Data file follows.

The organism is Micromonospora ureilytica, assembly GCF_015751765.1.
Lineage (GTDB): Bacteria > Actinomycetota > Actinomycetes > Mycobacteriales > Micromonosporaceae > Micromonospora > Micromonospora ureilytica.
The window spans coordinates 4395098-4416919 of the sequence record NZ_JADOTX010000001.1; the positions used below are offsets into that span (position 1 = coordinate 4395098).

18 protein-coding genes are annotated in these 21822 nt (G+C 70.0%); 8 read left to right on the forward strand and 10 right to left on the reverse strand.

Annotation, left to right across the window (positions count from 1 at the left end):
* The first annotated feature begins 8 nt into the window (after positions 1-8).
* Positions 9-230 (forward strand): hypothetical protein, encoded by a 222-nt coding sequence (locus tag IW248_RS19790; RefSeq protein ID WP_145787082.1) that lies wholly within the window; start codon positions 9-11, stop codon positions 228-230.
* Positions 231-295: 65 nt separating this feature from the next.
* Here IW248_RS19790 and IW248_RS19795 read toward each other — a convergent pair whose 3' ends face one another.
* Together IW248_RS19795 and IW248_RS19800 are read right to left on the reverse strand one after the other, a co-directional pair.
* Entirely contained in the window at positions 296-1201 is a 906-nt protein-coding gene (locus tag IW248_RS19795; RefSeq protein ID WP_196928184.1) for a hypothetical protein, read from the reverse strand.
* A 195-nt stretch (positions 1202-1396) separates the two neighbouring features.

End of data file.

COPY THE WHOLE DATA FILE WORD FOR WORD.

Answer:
The organism is Micromonospora ureilytica, assembly GCF_015751765.1.
Lineage (GTDB): Bacteria > Actinomycetota > Actinomycetes > Mycobacteriales > Micromonosporaceae > Micromonospora > Micromonospora ureilytica.
The window spans coordinates 4395098-4416919 of the sequence record NZ_JADOTX010000001.1; the positions used below are offsets into that span (position 1 = coordinate 4395098).

18 protein-coding genes are annotated in these 21822 nt (G+C 70.0%); 8 read left to right on the forward strand and 10 right to left on the reverse strand.

Annotation, left to right across the window (positions count from 1 at the left end):
* The first annotated feature begins 8 nt into the window (after positions 1-8).
* Positions 9-230 (forward strand): hypothetical protein, encoded by a 222-nt coding sequence (locus tag IW248_RS19790; RefSeq protein ID WP_145787082.1) that lies wholly within the window; start codon positions 9-11, stop codon positions 228-230.
* Positions 231-295: 65 nt separating this feature from the next.
* Here IW248_RS19790 and IW248_RS19795 read toward each other — a convergent pair whose 3' ends face one another.
* Together IW248_RS19795 and IW248_RS19800 are read right to left on the reverse strand one after the other, a co-directional pair.
* Entirely contained in the window at positions 296-1201 is a 906-nt protein-coding gene (locus tag IW248_RS19795; RefSeq protein ID WP_196928184.1) for a hypothetical protein, read from the reverse strand.
* A 195-nt stretch (positions 1202-1396) separates the two neighbouring features.